... Large epidemiological studies, mainly in the United States and western Europe, have shown associations between living in livestock-dense areas and adverse respiratory health effects, including increased respiratory symptoms and decreased lung function [7,8,[11][12][13]. In addition, an increased risk of community-acquired pneumonia (CAP) among adults living in close vicinity (1-2 km range) of poultry and goat farms has been observed [14][15][16][17][18][19][20]. The PM emitted from poultry farms has been proposed as a plausible explanation for the Antibiotics 2021, 10,1346 2 of 12 association between poultry farms and CAP. ...
... The PM emitted from poultry farms has been proposed as a plausible explanation for the Antibiotics 2021, 10,1346 2 of 12 association between poultry farms and CAP. However, not all prior studies in the Netherlands pertaining to poultry farms and CAP found consistent, significant results [14,21]. For goat farms, the association with CAP has been more consistent over a long period, from 2009 to 2016 [17,22,23]. ...
Article
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Prior regional studies found a high risk of pneumonia for people living close to poultry and goat farms. This epidemiological study in the Netherlands used nationwide antibiotic prescription data as a proxy for pneumonia incidence to investigate whether residents of areas with poultry and goat farms use relatively more antibiotics compared to areas without such farms. We used prescription data on antibiotics most commonly prescribed to treat pneumonia in adults and livestock farming data, both with nationwide coverage. Antibiotic use was expressed as defined daily doses per (4-digit Postal Code (PC4) area)-(age group)-(gender)-(month) combination for the year 2015. We assessed the associations between antibiotic use and farm exposure using negative binomial regression. The amoxicillin, doxycycline, and co-amoxiclav use was significantly higher (5–10% difference in use) in PC4 areas with poultry farms present compared to areas without, even after adjusting for age, gender, smoking, socio-economic status, and goat farm presence. The adjusted models showed no associations between antibiotic use and goat farm presence. The variables included in this study could only partly explain the observed regional differences in antibiotic use. This was an ecological study that precludes inference about causal relations. Further research using individual-level data is recommended.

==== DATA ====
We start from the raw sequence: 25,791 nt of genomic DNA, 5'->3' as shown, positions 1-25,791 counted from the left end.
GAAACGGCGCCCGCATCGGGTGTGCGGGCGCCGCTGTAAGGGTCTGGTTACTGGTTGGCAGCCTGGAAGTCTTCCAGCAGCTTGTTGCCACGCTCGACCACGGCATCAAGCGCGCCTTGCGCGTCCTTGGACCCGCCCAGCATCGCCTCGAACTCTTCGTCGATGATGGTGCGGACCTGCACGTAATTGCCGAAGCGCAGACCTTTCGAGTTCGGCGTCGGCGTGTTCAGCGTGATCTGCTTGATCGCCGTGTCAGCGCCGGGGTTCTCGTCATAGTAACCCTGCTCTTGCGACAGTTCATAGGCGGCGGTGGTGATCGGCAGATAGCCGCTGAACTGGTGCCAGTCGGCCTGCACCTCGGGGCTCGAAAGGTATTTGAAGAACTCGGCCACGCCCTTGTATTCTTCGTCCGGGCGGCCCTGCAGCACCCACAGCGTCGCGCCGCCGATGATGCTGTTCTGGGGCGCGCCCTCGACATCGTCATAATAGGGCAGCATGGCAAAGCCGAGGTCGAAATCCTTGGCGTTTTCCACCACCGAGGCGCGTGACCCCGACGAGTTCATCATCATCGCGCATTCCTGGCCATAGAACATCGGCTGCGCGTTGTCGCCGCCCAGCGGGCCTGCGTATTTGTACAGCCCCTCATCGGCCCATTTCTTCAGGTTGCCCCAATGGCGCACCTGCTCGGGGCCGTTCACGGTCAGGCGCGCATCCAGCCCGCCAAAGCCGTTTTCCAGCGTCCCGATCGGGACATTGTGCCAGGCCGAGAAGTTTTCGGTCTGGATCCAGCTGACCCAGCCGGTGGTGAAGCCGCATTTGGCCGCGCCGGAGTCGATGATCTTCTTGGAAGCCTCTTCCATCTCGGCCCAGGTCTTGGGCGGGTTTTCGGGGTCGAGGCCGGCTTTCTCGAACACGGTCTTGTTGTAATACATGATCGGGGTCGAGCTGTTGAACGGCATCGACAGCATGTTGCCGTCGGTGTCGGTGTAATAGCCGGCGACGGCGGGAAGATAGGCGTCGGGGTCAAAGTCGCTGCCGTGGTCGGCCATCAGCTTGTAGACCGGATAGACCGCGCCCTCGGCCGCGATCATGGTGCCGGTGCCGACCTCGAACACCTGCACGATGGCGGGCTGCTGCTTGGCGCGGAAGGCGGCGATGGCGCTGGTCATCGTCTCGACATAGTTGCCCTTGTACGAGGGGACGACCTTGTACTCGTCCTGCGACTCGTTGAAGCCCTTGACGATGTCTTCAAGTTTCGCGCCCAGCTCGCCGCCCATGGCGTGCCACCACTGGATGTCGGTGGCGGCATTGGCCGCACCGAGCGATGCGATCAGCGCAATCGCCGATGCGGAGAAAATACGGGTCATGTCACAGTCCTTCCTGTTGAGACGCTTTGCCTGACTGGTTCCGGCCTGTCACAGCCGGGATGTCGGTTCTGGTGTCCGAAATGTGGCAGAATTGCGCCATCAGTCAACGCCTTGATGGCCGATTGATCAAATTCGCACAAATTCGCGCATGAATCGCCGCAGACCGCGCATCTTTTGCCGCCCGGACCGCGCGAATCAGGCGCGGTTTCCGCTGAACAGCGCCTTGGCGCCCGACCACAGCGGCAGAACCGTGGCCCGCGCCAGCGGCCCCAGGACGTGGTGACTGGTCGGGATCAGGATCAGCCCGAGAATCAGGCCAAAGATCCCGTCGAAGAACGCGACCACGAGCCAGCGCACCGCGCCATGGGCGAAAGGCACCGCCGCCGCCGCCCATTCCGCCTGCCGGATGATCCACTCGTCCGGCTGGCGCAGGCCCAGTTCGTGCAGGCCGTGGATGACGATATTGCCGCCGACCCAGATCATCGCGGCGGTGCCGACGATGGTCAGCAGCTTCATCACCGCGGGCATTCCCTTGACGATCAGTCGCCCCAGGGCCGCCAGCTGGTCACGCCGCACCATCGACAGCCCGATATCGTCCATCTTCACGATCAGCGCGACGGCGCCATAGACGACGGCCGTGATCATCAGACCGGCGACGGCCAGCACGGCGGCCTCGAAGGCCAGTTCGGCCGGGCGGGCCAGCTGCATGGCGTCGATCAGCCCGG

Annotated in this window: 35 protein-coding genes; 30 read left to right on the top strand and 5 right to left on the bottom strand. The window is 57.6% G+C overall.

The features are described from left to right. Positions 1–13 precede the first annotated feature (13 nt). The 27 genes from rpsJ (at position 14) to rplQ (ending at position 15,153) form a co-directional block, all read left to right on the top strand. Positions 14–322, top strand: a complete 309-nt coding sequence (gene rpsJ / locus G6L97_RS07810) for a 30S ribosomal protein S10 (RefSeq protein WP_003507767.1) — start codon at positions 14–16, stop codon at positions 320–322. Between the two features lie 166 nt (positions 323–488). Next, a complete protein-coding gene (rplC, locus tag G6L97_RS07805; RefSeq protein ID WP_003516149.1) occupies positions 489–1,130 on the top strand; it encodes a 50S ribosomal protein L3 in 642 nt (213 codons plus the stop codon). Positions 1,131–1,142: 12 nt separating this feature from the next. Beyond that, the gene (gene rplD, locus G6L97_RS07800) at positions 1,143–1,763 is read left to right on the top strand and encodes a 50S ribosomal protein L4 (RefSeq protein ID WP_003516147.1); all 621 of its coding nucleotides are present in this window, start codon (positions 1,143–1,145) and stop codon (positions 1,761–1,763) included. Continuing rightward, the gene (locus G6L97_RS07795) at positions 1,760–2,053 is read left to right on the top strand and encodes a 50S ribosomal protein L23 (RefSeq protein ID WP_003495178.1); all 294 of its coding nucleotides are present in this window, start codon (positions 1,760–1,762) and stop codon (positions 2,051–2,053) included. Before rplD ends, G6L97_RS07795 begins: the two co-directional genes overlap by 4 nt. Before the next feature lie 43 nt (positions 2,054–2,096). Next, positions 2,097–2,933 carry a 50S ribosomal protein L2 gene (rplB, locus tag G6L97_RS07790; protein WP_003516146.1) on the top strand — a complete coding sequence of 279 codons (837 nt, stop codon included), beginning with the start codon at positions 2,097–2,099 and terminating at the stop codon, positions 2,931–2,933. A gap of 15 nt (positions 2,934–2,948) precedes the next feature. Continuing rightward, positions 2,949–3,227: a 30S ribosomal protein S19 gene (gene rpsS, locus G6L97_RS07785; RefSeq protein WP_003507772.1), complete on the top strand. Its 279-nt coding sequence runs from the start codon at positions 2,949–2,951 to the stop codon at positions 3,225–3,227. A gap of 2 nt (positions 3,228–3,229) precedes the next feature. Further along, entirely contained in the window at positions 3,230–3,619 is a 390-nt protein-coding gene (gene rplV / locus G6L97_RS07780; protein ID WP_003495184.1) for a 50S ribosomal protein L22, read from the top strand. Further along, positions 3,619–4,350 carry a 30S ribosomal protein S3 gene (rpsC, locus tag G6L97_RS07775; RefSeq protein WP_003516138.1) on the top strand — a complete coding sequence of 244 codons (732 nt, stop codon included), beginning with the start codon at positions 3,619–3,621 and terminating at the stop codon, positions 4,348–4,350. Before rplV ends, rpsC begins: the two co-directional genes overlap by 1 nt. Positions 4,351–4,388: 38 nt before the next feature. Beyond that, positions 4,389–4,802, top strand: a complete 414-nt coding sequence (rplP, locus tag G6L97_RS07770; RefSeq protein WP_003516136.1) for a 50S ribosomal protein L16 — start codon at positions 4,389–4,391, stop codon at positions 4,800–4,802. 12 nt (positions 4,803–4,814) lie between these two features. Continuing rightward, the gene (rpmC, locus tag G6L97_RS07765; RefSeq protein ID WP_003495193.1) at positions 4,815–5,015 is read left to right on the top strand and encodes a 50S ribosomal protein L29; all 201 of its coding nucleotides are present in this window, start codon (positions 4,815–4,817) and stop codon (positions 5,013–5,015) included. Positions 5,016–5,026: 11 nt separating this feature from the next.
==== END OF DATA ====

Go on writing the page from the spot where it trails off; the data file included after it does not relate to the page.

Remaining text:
... The current results are also consistent with analyses using individual estimates of exposure to different livestock types in relation to primary care-registered data, showing an increased prevalence of pneumonia with higher livestock density [9,14,16]. This was also the case for studies including self-reported outcome assessments [29,30], despite that prevalence estimates based on selfreported questionnaires can deviate from those extracted from medical records [31,32]. Moreover, although less research has focused on respiratory patients, the higher rates of respiratory symptoms and infections we found in COPD patients in the exposed areas seem to be in agreement with findings of earlier studies in the Netherlands [17,18]. ...
... Evidence suggests that prior infection with Coxiella burnetii, which is mostly found in goat farms and was the causative agent of the Q-fever epidemic in the Netherlands [13], could be a contributing factor to susceptibility to other infections [40][41][42]. However, the incidence of Q-fever in the last few years has dropped to preepidemic levels [21], and serological analyses in a subgroup of residents in the livestock dense areas showed no significant association between being seropositive for Coxiella burnetii and pneumonia history [29,30]. Although the Q-fever outbreak may have resulted in increased perceived risks of living close to goat farms, associations with pneumonia were not biased by residents who attributed their symptoms to farm proximity [43]. ...
Article